“Maybe it’s because they’re biking and staying active and staying out of trouble,” Gutierrez said. “To make comments about having city staff put sticks in their spokes … these are children we’re talking about. I’m not a parent, but I’m pretty sure I wouldn’t want someone, especially an elected official, talking like that about my children.”

There have been reports of altercations involving teenagers on bikes, but in many of these cases, the juveniles are actually victims of adult offenders. In the past month alone, two teens have been struck by vehicles, with the drivers fleeing the scene in both cases and later being arrested for hit-and-run.

This May, the Santa Barbara Bicycle Coalition partnered with SE Bikes team rider and Santa Barbara native Feliciano Herrera to create Wheelie Wednesdays at Santa Barbara City College.

Herrera is somewhat of a “godfather” figure to the younger wheelie generation. He started in the late ’80s and early ’90s in California’s thriving BMX scene, but it wasn’t until 2017 that he picked up a big-wheeled SE Bikes Big Ripper ​— ​the “grown-up” version of his childhood dream bike, SE’s PK Ripper. 

“It just changed my life,” he said.

Herrera runs a popular Instagram page, @santabarbarasefamilia, with more than 7,500 followers. Through the page, he organizes and promotes community ride-outs, as well as group trips across the state.

“I’ve traveled a lot, all through California,” he said. “I’ve ridden bikes through Los Angeles, San Francisco, Stockton, San Diego ​— ​I’ve met a lot of cool people.”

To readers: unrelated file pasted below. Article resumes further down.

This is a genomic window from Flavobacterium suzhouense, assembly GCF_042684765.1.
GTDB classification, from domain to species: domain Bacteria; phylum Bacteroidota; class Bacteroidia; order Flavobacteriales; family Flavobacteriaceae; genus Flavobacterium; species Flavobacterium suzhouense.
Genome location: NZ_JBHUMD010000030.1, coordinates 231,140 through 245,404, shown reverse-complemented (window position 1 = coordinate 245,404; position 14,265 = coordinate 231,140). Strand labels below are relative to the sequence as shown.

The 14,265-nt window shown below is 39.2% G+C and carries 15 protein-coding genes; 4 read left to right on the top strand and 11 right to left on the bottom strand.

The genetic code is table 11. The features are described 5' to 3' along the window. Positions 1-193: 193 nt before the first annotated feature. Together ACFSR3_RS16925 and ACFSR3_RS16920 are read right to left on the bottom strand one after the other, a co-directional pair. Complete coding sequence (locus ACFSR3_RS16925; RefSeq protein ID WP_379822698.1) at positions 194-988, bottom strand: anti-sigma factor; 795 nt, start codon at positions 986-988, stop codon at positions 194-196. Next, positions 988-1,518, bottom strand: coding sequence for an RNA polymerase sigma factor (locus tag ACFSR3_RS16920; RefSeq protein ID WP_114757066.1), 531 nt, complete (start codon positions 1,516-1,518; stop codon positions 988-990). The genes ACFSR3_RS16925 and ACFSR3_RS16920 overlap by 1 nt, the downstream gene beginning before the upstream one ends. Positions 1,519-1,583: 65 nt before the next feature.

The rides, and social media, are a way of networking and finding other riders with the same lifestyle. “You meet kids, you meet older people ​— ​they all have a different style, all have a different way of looking at it, and it just builds friendships,” Herrera said.

For the first couple of years, the participants were mostly his age. “There weren’t too many kids riding,” he said. 

But something happened during the pandemic. Everything shut down. Maybe the kids were restless; maybe they were looking for an outlet. However it happened, Santa Barbara’s youth started picking up the now ubiquitous, big-wheeled SE bikes.

And just as Herrera looked up to “OGs” in bike culture, like his friend Tom Lopez and Santa Barbara bike legend Jesus “Chuy” Reyes ​— ​the man locals say used to ride up and down State Street entirely on his back wheel ​— ​the new generation looks up to him.

At SBCC, in the parking lot across from Ledbetter Beach, the kids are enjoying the open space used by roller skaters, scooter-ers, and now the wheelie riders on Wednesdays. 

There, they can go full speed, trying trick variations they can’t on State Street, without fear of being hassled. Herrera is their unofficial coach and mentor. He calls the boys “mijo” and their female crew member, Leianna, “mija.” He says seeing them out there in their element, having fun and staying out of trouble, makes him proud.

“It feels great. I love it,” Herrera said. “It encourages these kids to do something positive. You’re in the street, but you’re not in the street. You’re still out there doing your thing and people are seeing you, and you’re still getting that street credibility, but without the violence.”

There are no city-sanctioned areas for the wheelie riders, but Herrera is hoping they can change that.

“Our goal is to actually get a spot for them locally, here in Santa Barbara,” he said. Herrera also wants to change the way people see the kids and said it hurts when he hears them being judged.

“It’s tough because a lot of these kids are really good kids,” he said. “If you took the chance to see what they’re doing, and the positivity they’re putting into it … they could be doing a lot worse things in their lives right now.”

For now, at least on Wednesdays, they have a space to ride. As for the future, Herrera said, the goal is to keep the scene strong.

“Keep the ride positive and keep these kids in a positive lane, where they can do their thing and just enjoy the bike life.”